Global consumer packaged-goods giant Procter & Gamble introduced its new Supplier Environmental Sustainability Scorecard last Wednesday. Meant to measure and improve the eco performance of P&G’s key suppliers (such as you packaging converters out there), the new scorecard will assess your environmental footprint and “encourage continued improvement” by measuring your company’s energy and water use, waste disposal and greenhouse-gas emissions on a year-over-year basis. The annual scorecard deadline for current participating suppliers is July 1.
In presentation PowerPoints, P&G says it defines “sustainability” broadly to mean environmental AND social responsibility. “It’s not just about ‘green’ products tied to a current consumer movement, but a systemic approach covering our total supply chain, from raw materials to manufacturing processes to the consumer,” the company says. “And, importantly, sustainability efforts must be tied to the bottom line.”
P&G wants sustainability “integrated into the rhythm” of its business, providing benefits via “bottom-line cost reductions as a result of literally thousands of innovative efforts.” Saying its suppliers are key sources of materials, packaging, systems, services and ideas, P&G will, on the environmental front, collaborate closely with suppliers across the entire supply chain.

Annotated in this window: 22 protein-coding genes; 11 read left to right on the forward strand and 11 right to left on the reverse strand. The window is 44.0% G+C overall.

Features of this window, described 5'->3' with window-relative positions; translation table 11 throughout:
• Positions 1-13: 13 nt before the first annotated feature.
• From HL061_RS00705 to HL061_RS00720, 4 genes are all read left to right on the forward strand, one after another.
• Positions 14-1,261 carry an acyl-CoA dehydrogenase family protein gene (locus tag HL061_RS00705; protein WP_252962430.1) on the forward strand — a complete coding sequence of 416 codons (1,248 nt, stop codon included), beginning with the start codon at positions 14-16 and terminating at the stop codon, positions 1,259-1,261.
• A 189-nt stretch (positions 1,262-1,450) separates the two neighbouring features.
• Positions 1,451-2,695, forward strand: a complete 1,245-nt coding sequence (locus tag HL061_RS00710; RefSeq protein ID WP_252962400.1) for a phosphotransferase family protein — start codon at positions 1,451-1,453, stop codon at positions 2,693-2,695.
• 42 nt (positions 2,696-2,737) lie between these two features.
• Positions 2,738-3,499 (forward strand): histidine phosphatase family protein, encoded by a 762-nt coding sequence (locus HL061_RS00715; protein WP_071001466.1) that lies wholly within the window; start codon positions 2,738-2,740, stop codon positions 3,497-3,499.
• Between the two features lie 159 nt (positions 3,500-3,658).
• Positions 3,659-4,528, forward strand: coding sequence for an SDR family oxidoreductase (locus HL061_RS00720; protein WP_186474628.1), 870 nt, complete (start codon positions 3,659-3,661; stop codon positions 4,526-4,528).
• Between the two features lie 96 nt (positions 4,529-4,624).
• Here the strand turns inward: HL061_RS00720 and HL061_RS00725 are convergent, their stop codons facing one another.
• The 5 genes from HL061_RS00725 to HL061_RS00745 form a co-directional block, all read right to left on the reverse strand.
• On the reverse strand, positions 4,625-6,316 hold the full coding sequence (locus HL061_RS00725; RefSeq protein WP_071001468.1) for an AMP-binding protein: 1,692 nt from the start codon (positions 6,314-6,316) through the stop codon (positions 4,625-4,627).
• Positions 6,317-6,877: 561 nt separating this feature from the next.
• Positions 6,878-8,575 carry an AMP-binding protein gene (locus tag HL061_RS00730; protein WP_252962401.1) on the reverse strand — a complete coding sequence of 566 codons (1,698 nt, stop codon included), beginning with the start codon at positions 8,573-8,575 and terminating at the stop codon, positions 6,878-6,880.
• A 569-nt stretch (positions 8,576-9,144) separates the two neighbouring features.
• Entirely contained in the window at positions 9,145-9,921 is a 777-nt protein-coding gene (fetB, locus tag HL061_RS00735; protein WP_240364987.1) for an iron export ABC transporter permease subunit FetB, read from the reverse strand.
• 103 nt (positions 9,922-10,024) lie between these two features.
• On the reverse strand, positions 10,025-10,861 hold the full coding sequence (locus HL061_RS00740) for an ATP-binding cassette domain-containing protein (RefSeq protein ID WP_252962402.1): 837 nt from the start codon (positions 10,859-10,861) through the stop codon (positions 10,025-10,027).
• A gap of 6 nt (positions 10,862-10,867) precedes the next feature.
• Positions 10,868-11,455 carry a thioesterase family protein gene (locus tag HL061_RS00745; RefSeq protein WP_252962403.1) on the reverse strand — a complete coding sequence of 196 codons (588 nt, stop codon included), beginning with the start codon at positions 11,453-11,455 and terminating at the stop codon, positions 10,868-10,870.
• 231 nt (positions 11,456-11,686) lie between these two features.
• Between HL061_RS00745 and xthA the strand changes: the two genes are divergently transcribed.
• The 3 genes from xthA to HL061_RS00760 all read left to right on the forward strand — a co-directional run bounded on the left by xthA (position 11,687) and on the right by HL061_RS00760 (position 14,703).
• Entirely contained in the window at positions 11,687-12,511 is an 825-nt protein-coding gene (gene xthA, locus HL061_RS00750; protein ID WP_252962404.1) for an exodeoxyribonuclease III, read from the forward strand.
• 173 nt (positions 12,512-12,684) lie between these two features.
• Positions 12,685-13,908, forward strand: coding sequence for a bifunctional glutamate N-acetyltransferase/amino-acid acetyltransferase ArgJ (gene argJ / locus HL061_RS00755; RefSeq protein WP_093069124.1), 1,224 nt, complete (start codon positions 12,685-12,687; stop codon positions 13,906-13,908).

My Thoughts: Unlike Walmart’s much-ballyhooed (and maligned) Sustainability Scorecard, P&G seems to be taking a decidedly “positive reinforcement” approach: Let’s work together for the betterment of us all versus Be prepared to have your products dropped if you don’t meet standards.
The other important thing to note: Responsibility is moving up the supply chain—whether you like it or not. Okay, first it was a retailer (Walmart) demanding eco standards; now it’s perhaps the biggest CPG maker in the world (P&G) expecting its suppliers of every stripe to “put their sustainability talk in writing.”
Won’t it soon be time for you to do the same? As a package printer and converter, it now makes even more sense to require YOUR suppliers to put up or shut up sustainability-wise. And that means more than sending you Triple Chain-of-Custody certification for paperboard. What about plastic film and inks and adhesives? What about the energy ratings for the printing presses, laminators and slitters you run? What about the eco habits of the incoming truckers and the outgoing shippers?
One thing’s for sure: There’s a lot of work to do.